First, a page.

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Several years ago my good friend Gladys Blogerbang and her husband Bob retired, moving to the Denver area.  I have missed them immensely.  (All names and places have been changed to protect the innocent – which in this case is me – because I didn’t do anything wrong.)  Through the years Gladys and I have corresponded, telephoned, visited back and forth and emailed one another.  We have kept in touch.

The Blogerbang family and our family overlapped:  they had older children, we had younger children and there were a few in the middle the same age.  Those in the middle were friends.  Together, Gladys, Bob, Ken and I watched them all grow; distancing themselves from us as teens, stumbling through the 60s-70s, screeching into young adulthood, and hopefully finding that which they were seeking as mature adults.  Meanwhile, as parents, we consoled one another when they crashed, and cheered when things went well.  Gladys and I should have been sisters, but close friends is almost as good.

Neither Gladys nor I have ever totally mastered our computers, but we get by with tips and help from friends and family. Call us computer “dummies” if you like, and that’s okay because that’s how Gladys got us into trouble – well, one of us got us into trouble.

Gladys lost Bob a few months ago, and because of Ken’s Alzheimer’s I didn’t feel I could leave him to fly back for the funeral.  When she called to let me know of Bob’s passing we spent a few moments on the phone.  It’s almost impossible to let someone know how your heart aches for them over the phone, and how much I’ll miss Bob   I thought about sending emails, but somehow that was so impersonal.  Rather I chose to send cards and notes to keep in touch the old-fashioned way:  U. S. Mail.

Time passed and Gladys called me from Arizona.  She was staying with her daughter for a while.  It was wonderful to hear her voice and she sounded as if she was picking up the pieces of her life.

“I have a new computer,” she announced, “with a new carrier and a new email address,” which she gave to me over the phone.  She also sent me a card with some slight variations in the email address.  I chose the one I thought to be correct, which included her full name.  The following week I began to send her notes and a few forwards just to catch up.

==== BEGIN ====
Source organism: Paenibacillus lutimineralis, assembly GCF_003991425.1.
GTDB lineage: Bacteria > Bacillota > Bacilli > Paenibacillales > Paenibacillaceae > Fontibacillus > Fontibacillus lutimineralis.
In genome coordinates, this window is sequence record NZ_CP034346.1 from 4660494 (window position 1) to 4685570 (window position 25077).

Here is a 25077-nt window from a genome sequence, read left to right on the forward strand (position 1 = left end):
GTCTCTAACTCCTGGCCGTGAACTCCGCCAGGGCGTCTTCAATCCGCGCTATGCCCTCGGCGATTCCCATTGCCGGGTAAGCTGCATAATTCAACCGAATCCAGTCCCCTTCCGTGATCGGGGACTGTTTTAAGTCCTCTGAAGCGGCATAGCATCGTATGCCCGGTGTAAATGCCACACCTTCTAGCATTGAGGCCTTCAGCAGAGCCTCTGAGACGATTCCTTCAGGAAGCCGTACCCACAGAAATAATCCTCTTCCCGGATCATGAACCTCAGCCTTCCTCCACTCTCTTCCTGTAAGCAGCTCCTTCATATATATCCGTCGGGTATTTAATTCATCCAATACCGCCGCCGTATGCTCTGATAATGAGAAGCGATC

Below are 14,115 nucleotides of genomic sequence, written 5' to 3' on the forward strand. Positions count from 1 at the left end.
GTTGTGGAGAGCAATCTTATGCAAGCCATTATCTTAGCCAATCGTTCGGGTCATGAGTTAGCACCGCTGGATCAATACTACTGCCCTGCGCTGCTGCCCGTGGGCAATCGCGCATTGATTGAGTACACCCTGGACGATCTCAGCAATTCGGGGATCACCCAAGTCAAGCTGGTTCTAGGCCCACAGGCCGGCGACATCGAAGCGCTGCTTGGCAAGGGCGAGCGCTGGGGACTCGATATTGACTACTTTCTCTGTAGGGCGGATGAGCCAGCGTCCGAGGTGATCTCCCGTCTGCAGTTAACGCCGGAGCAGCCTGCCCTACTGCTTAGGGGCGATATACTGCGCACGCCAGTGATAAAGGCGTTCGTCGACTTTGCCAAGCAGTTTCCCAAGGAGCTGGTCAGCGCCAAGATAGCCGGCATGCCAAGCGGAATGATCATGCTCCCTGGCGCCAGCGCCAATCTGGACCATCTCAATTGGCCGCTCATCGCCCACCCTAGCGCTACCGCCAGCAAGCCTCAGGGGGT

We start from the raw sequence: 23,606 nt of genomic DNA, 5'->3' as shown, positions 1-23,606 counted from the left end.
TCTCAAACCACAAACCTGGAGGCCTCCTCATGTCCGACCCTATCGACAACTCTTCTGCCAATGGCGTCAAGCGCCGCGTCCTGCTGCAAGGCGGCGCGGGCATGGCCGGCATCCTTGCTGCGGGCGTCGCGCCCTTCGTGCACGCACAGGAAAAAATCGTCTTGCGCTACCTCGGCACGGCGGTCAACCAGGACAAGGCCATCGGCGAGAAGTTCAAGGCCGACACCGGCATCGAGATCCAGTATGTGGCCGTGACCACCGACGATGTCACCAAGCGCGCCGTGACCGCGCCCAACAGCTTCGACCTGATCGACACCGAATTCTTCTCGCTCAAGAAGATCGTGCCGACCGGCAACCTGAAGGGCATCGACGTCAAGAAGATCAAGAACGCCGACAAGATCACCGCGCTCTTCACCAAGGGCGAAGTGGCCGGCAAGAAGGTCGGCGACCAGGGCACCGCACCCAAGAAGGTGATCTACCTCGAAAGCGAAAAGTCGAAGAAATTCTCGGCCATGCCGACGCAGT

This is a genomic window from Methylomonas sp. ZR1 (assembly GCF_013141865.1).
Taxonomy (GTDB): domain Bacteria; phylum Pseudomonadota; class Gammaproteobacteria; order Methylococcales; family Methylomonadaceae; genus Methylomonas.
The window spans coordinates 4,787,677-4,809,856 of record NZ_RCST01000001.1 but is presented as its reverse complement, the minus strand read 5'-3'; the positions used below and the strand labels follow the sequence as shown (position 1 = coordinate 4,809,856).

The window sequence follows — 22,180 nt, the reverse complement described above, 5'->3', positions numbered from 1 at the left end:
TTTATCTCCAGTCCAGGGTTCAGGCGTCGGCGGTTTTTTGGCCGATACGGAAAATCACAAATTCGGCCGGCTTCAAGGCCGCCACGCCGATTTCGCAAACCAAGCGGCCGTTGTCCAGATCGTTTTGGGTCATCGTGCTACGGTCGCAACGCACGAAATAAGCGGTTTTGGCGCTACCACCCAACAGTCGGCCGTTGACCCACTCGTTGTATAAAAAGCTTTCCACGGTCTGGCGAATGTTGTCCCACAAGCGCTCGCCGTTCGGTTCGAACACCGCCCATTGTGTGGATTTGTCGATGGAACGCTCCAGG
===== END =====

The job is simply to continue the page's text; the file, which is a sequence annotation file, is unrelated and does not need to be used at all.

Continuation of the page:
Days later I checked my email and there was an email from Gladys Blogerbang.  “Good,” I said aloud, “she’s home and back on line.”  “Do I know you?” the message read.  “I’ve been getting your emails and I’m not sure who you are.”  Terror struck in my heart.  My dear friend, Gladys Blogerbang didn’t know me?  What happened?  Alzheimer’s?  Instant Alzheimer’s?

I know Alzheimer’s hits different people in different ways, but the only case I can recall of instant Alzheimer’s was Miss Daisy in the touching play/movie “Driving Miss Daisy.”  A long-time retired school teacher, Daisy woke one morning to find her class papers missing.  Searching for the non-existent work, she ransacked shelves and drawers finally becoming angry and frantic. End of scene; and then in the next scene she was in a care facility.  Was this happening to my friend Gladys?

Rather than panic, I zapped off a reply.  “Are you the Gladys Blogerbang who once lived in the Bay Area of California?”  “Were you married to Bob?”  “Do you live in Denver?”  The answer arrived that evening.  “I live in Germany.  I am married to Jake, and, yes, I am Gladys Blogerbang.  How did you get my email address?”

My first thought was joyous relief that my Gladys was just fine.  In addition, wasn’t this a fun, serendipity coincidence finding two Gladys Blogerbangs, each on opposite sides of the world.  I mentioned all of this to Germany Gladys, explaining how I accidentally ended up with her email address, no doubt making some minor error, and adding a bit about myself and Denver Gladys.  Maybe too chatty; too much information.  I also wrote that I would check with Denver and see where the mistake might be.  If it couldn’t be found I suggested it was probably the fault of the carrier.  I signed off with, “Please keep me posted and nice to meet you.”

Meanwhile I tried one of the other email addresses for Denver Gladys.  Nothing came back, so I sent a few more notes.  Two days later an email arrived, but from Germany Gladys:  “I have blocked your emails, but they are still coming through.  Please call your Denver friend and get this straightened out.  I do not want to hear from you.  Do not ever email me again” Wow!  Rejection – big time.

Admittedly, I was disobedient and replied one more time to Germany Gladys telling her that it wasn’t my problem, and that I was really glad she wasn’t my friend Denver Gladys, because she, Germany Gladys, was no fun at all besides being a considerable grouch.  Not kind of me, I know, but I actually felt, and feel, a little intimidated by her terse email, almost expecting Grumpy Gladys to appear on my screen and yell at me.  Me – the innocent one.

Then the imagination took over:  Is she an agent?  A spy?  A drug dealer?  Does she think I’m dangerous, planning to steal her identity?  A hacker?  (Now that’s a good one — me – the computer dummy.) Perhaps, though, in our crazy, mixed-up world, she has a right to her paranoia.  Sad but true, Denver Gladys and I could be a threat, but we aren’t —  not to anyone.  Furthermore, I am extending to Germany Gladys my utmost apologies just as I do when I get the wrong number on the telephone.

I have written a U. S. Mail letter to Denver Gladys detailing my internet adventure with Germany Gladys, and requesting she look into the mix-up sending me a correction to her email address.  We’ll just have to wait and see how this plays out, and hope it’s over.  The one thing I know for sure is I am really glad my dear friend Gladys doesn’t have instant Alzheimer’s.

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